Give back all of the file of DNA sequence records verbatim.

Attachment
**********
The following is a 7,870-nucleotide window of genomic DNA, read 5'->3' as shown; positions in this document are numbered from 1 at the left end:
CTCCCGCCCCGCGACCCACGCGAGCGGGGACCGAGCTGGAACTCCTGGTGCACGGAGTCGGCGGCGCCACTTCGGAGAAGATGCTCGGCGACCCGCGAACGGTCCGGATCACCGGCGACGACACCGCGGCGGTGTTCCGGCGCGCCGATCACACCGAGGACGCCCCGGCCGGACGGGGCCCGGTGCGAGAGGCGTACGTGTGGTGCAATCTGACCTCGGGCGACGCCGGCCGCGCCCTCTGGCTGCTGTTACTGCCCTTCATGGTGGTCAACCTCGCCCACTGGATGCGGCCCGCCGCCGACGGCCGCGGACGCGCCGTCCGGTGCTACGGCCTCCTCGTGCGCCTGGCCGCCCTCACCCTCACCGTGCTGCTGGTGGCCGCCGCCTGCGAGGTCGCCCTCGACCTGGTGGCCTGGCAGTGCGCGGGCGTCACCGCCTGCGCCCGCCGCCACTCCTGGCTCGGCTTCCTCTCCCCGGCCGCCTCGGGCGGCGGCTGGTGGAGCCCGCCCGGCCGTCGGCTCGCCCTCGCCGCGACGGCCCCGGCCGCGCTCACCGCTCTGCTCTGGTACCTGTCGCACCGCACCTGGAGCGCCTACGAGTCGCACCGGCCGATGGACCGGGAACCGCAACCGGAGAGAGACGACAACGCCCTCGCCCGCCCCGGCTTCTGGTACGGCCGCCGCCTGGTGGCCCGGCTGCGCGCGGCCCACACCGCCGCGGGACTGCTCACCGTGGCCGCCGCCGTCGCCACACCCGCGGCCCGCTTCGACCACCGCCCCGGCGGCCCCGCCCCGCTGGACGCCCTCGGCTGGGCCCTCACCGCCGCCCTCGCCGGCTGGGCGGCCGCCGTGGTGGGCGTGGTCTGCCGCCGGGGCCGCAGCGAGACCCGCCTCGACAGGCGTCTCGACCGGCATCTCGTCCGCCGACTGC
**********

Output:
The following is a 7,870-nucleotide window of genomic DNA, read 5'->3' as shown; positions in this document are numbered from 1 at the left end:
CTCCCGCCCCGCGACCCACGCGAGCGGGGACCGAGCTGGAACTCCTGGTGCACGGAGTCGGCGGCGCCACTTCGGAGAAGATGCTCGGCGACCCGCGAACGGTCCGGATCACCGGCGACGACACCGCGGCGGTGTTCCGGCGCGCCGATCACACCGAGGACGCCCCGGCCGGACGGGGCCCGGTGCGAGAGGCGTACGTGTGGTGCAATCTGACCTCGGGCGACGCCGGCCGCGCCCTCTGGCTGCTGTTACTGCCCTTCATGGTGGTCAACCTCGCCCACTGGATGCGGCCCGCCGCCGACGGCCGCGGACGCGCCGTCCGGTGCTACGGCCTCCTCGTGCGCCTGGCCGCCCTCACCCTCACCGTGCTGCTGGTGGCCGCCGCCTGCGAGGTCGCCCTCGACCTGGTGGCCTGGCAGTGCGCGGGCGTCACCGCCTGCGCCCGCCGCCACTCCTGGCTCGGCTTCCTCTCCCCGGCCGCCTCGGGCGGCGGCTGGTGGAGCCCGCCCGGCCGTCGGCTCGCCCTCGCCGCGACGGCCCCGGCCGCGCTCACCGCTCTGCTCTGGTACCTGTCGCACCGCACCTGGAGCGCCTACGAGTCGCACCGGCCGATGGACCGGGAACCGCAACCGGAGAGAGACGACAACGCCCTCGCCCGCCCCGGCTTCTGGTACGGCCGCCGCCTGGTGGCCCGGCTGCGCGCGGCCCACACCGCCGCGGGACTGCTCACCGTGGCCGCCGCCGTCGCCACACCCGCGGCCCGCTTCGACCACCGCCCCGGCGGCCCCGCCCCGCTGGACGCCCTCGGCTGGGCCCTCACCGCCGCCCTCGCCGGCTGGGCGGCCGCCGTGGTGGGCGTGGTCTGCCGCCGGGGCCGCAGCGAGACCCGCCTCGACAGGCGTCTCGACCGGCATCTCGTCCGCCGACTGC